Larry’s speech at Innowave summit 2023

Is wealth a benefit or a burden?

– people who don’t have it think it’s a benefit

– people who do often think it’s a burden

Why’s that? Because money you don’t need to sustain your livelihood with requires you to manage it – decide what to do with it, defend yourself from people who want to get their hands on your wallet, confront issues you are not skilled to deal with, like taxes, estate planning, investment management, accounting… all of which require you to sacrifice your most valuable asset: your time!

A “truth” I learned after 55 years managing my clients’ money is this: Money is only good if it’s spent!

I also learned another “truth”: People are more admired for how they spend their money than how they make it!

Let’s look at some examples

Andrew Carnegie Model: what is he most known for? Libraries or killing people?

Bill Gates? Treating disease or monopolistic business practices and his war with Steve Jobs?

The world has changed. The millennials and GenZ-ers don’t seek ways to separate themselves from everyone else, the way the “baby boomers” did. “Personal wealth” no longer puts itself in front of “personal values”.

Whether due to shame at the priorities of their parents, the absence of parental love and attention or social media encouraging them to be “liked”, young people today tend to be attracted more by personal values and positive social impact.

So what’s my message?

Don’t wait until you’re rich to spend your money!  Spend it in ways that will make you admire yourself and make you want to love yourself, and be admired and loved by others.

As members of the business community, focusing your attention on achieving positive personal values – I think you can agree – will not only impact how you spend your money, but how much money you make!

If I were to put on a “management consultant’s hat” and advise your business, I would ask you, “How do you attract customer loyalty?”

To be a successful business, you don’t have to create a product or service that’s new and disruptive, you just have to deliver an existing one in a way that is better… more reliable, more customer friendly, less complicated, more admirable.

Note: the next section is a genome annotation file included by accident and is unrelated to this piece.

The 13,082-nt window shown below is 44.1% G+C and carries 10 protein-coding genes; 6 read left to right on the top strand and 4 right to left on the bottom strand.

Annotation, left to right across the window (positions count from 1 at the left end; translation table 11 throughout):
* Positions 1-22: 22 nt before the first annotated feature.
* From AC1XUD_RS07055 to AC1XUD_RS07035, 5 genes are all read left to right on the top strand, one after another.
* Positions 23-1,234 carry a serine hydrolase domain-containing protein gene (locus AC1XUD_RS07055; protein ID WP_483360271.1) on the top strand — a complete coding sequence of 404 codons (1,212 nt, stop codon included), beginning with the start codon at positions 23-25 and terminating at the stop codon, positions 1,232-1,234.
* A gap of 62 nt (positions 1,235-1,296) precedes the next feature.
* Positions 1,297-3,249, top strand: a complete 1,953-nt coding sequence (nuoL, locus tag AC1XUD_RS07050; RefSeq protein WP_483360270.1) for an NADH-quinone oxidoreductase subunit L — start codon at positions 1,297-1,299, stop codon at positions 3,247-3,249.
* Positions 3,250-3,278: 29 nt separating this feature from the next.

Here’s another “truth”: if people like you, people will find a reason to do business with you; if they don’t like you, they’ll find a reason not to! And there are two groups of people whom you should ensure like you: your employees and your customers!

Four simple things your company might do:

1) Give your employees paid leave for one or two days a month to volunteer at a community charity.

2) Have your company match each employee’s donation to a qualified community charity up to $1,000 per year.

3) Have your company provide management skills to non-profits to help them organize and operate more efficiently their charitable programs. 

4) Sponsor a social impact program aimed at serving children – like building a new playground at a popular city park – or the elderly – a class teaching them mobility and balance skills, common needs in most communities.

Anything you or your company can do  to positively impact your community will positively promote your brand in a way 

that creates valuable friendships.

If your company has already established a foundation, invest a portion of the assets as Risk Capital in social impact DIBs and OBFs. If pre-agreed upon social impact goals are achieved within a 3-5 year time period, your company will be returned its investment – plus a modest return – enabling the money to be recycled and invested in another social impact program. Unlike being asked to donate a portion of your company’s profits to charity each year, the corporate foundation  – through recycling investments through DIBs – won’t require profits to be diverted and will magnify your company’s charitable image.*

Charles Feeney, an American entrepreneur who invented Duty Free, died last month at 92, after giving away all of his wealth ($8billion) anonymously while alive, more than anyone in history. This is how he explained what he did:

“I cannot think of a more personally rewarding and appropriate use of wealth than to give, while one is living, to personally devote oneself to meaningful efforts to improve the human condition.”

And if you perform a charitable act you just may find it transformational!


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